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Civil Rights in New York CityFrom World War II to the Giuliani Era$
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Clarence Taylor

Print publication date: 2011

Print ISBN-13: 9780823232895

Published to Fordham Scholarship Online: September 2011

DOI: 10.5422/fordham/9780823232895.001.0001

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“One City, One Standard”: The Struggle for Equality in Rudolph Giuliani's New York

“One City, One Standard”: The Struggle for Equality in Rudolph Giuliani's New York

Chapter:
(p.204) 10 “One City, One Standard”: The Struggle for Equality in Rudolph Giuliani's New York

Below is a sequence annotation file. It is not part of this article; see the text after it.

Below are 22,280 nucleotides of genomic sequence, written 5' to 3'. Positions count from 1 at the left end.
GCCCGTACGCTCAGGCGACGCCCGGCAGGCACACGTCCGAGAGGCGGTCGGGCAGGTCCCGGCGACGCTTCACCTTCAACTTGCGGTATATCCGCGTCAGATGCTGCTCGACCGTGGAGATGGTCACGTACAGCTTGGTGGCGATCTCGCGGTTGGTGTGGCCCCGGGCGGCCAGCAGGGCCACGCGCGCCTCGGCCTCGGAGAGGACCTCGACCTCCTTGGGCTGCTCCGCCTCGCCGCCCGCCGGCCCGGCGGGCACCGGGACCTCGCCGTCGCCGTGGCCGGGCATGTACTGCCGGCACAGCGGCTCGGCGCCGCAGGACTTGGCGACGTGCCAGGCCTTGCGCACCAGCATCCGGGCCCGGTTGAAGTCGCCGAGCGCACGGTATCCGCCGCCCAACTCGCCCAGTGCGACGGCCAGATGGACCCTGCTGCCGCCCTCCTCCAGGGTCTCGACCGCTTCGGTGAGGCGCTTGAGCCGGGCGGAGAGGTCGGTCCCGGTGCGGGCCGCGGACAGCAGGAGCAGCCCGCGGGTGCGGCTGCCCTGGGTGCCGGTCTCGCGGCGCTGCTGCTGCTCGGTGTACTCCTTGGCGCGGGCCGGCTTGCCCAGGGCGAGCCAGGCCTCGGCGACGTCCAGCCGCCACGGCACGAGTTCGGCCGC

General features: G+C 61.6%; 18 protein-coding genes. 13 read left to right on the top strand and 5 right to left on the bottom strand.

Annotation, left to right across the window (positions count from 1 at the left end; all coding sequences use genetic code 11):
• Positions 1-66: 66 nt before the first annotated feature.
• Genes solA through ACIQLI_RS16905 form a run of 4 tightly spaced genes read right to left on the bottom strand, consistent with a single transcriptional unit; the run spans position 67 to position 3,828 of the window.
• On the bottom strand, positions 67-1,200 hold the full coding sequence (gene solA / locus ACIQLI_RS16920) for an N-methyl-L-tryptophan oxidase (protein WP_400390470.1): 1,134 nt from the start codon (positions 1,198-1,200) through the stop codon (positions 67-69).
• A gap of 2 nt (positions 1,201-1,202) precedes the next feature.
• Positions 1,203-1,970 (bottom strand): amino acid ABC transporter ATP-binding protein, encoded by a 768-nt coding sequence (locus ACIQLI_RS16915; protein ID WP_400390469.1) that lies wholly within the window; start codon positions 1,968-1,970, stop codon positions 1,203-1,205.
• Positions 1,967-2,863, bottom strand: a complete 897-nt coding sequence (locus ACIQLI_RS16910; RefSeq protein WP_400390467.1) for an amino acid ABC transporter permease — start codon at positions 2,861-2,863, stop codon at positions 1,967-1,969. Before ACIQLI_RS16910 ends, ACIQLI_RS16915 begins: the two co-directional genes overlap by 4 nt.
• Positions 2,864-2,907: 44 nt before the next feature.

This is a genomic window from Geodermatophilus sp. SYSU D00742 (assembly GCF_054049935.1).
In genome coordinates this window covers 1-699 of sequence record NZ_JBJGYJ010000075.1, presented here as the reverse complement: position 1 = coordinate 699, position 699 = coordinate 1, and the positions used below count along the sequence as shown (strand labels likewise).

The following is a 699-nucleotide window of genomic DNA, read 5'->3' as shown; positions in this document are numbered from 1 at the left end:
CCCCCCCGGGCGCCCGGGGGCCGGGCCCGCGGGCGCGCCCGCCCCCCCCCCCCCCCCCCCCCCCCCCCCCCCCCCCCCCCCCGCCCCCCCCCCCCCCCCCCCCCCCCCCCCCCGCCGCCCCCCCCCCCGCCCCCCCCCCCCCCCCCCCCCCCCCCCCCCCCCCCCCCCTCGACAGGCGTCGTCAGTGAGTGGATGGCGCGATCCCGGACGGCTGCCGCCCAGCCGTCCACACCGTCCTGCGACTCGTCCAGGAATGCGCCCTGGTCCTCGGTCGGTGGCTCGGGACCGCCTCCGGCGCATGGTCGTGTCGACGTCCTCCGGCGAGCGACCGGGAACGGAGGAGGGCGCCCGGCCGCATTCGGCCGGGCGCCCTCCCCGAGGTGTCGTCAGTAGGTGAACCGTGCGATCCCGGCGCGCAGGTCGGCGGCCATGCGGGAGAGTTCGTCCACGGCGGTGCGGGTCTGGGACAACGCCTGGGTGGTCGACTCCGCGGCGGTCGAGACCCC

Source:
Civil Rights in New York City
Author(s):

Clarence Taylor

Publisher:
Fordham University Press
DOI:10.5422/fordham/9780823232895.003.0011

“One City, One Standard.” Rudolph Giuliani, New York's mayor from 1994 to 2001, defined his administration, and himself, through these words. They were more than a campaign slogan, although they served him well as such during his successful 1993 bid for City Hall. The historian Martha Biondi has shown how black activists worked in New York during the years following World War II for what she terms “full equality.” Their struggle was for much more than equality under the law. They sought a substantive form of justice that was avowedly “rare conscious” and identity based. They demanded fair housing practices, an end to lending discrimination, curbs on police behavior, an emphasis on black culture in the public educational system, and, generally, the reallocation and equalization of resources in the city.

Keywords:   New York, Rudolph Giuliani, equality, justice, black culture

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